More homes under hammer

Last updated 05:00 28/12/2013

Relevant offers

Your Property

House of the week: Queenstown home hits the right note Buying a new home dearer than building one Australian media claims buyers are chasing Fletcher Building Sale ends Warehouse Group's development dream New record house price for Christchurch after summer dip Warning that NZ is heading for peak construction as banks tighten purse strings Christchurch house values up slightly, especially in hill suburbs Large publicly-owned site on SH1 near Christchurch Airport to be developed New owner starts work on 380-home Cashmere Estates subdivision in Christchurch House investors hit record in Auckland, first home buyers fall: CoreLogic

Record numbers of Christchurch properties are going under the hammer as Cantabrians turn to auctions to sell their homes.

Ray White Prier Manson Real Estate co-owner Craig Prier said auction numbers were the highest he had seen in 26 years.

"I would've called double the amount of auctions this year than I did last year."

And Harcourts Holmwood chief executive Tony Jenkins said auctions accounted for 40 per cent of all listings by Harcourts in Christchurch. In one office they make up 60 per cent of listings.

Before the February 2011 earthquake, about 20 per cent of all Harcourts listings were auctioned.

"It's hard to price property in this market, so we have seen a large growth in auctions," Jenkins said.

But a leading real estate figure has warned potential buyers to ensure they have pre-auction checks and finance secured because all auction sales are unconditional.

Real Estate Institute of New Zealand Canterbury region director Tony McPherson said the process was transparent but buyers needed to have "everything organised" in case their bid was successful.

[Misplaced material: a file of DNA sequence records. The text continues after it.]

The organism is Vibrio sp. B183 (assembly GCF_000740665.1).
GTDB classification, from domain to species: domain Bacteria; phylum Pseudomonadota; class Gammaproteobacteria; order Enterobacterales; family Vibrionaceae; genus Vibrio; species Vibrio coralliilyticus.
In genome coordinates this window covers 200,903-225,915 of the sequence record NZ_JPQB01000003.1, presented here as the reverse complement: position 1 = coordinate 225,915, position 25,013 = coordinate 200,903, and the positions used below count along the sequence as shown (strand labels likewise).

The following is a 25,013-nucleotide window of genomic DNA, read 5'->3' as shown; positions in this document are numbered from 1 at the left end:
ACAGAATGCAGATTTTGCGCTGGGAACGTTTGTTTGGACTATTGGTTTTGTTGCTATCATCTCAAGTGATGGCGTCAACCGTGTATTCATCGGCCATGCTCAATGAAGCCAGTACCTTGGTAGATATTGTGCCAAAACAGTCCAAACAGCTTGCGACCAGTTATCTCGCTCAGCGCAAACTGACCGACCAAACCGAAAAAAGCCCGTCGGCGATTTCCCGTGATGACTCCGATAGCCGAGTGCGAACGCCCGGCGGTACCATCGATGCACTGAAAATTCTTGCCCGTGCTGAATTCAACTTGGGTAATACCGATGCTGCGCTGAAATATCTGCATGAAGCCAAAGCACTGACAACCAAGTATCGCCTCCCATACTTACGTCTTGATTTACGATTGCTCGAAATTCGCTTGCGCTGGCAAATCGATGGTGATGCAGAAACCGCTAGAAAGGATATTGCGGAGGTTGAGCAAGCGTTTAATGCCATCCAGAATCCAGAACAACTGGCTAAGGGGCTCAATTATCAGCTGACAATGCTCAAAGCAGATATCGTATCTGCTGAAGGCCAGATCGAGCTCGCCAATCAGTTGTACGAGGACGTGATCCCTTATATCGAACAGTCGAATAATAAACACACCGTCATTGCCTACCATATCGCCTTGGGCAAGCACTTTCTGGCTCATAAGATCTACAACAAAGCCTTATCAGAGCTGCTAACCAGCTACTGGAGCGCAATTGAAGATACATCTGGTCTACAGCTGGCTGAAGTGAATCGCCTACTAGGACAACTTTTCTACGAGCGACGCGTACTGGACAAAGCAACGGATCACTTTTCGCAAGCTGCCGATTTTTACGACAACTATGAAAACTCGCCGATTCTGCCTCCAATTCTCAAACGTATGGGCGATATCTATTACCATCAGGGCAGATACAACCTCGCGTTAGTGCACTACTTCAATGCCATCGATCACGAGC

Up to one-third of all listings were now being sold by auction and that method would only become more popular, he said.

Prier said more sellers were using auctions as their preferred method of selling, and most expected agents to discuss it as an option. "From a seller's point of view, it is the best way to get the best price and true market value," he said.

The trend towards auctions was across all price brackets, but most auction activity centred in the $350,000-$600,000 range, he said.

Harcourts Holmwood has called 49 auctions this month - 19 more than in December last year.

"We're expecting this sort of activity to continue into the new year. The summertime is always popular but this is far above the usual interest at this time of year," Jenkins said.

For the year to date, Harcourts Holmwood called 428 auctions, with 366 sold, 36 withdrawn and five under contract.

"In a market where it is hard to price property, auctions are proving very popular because they're transparent for both our vendors and buyers," he said.

"Properties marketed in this way attract three to four times the number of potential purchasers."

Jenkins said there was strong demand for properties priced $400,000 and above, with investors seeking houses in the mid price bracket.

But, auctions were happening across all price brackets.

Harcourts Vision owner Debbie Johnstone said auctions were extremely popular in Australia and would become more common in New Zealand.

Ad Feedback

Valuation agency Quotable Value said Christchurch's average home value rose 12.4 per cent in the past year and was now just over $450,000.

Across the Canterbury and Westland region, median prices rose 13 per cent to $389,750 in the past year, compared to the national median of $425,000.

A total of 888 homes sold in Canterbury-Westland in November, about the same as in October, and 579 sold in Christchurch city.

- The Press


Special offers

Featured Promotions

Sponsored Content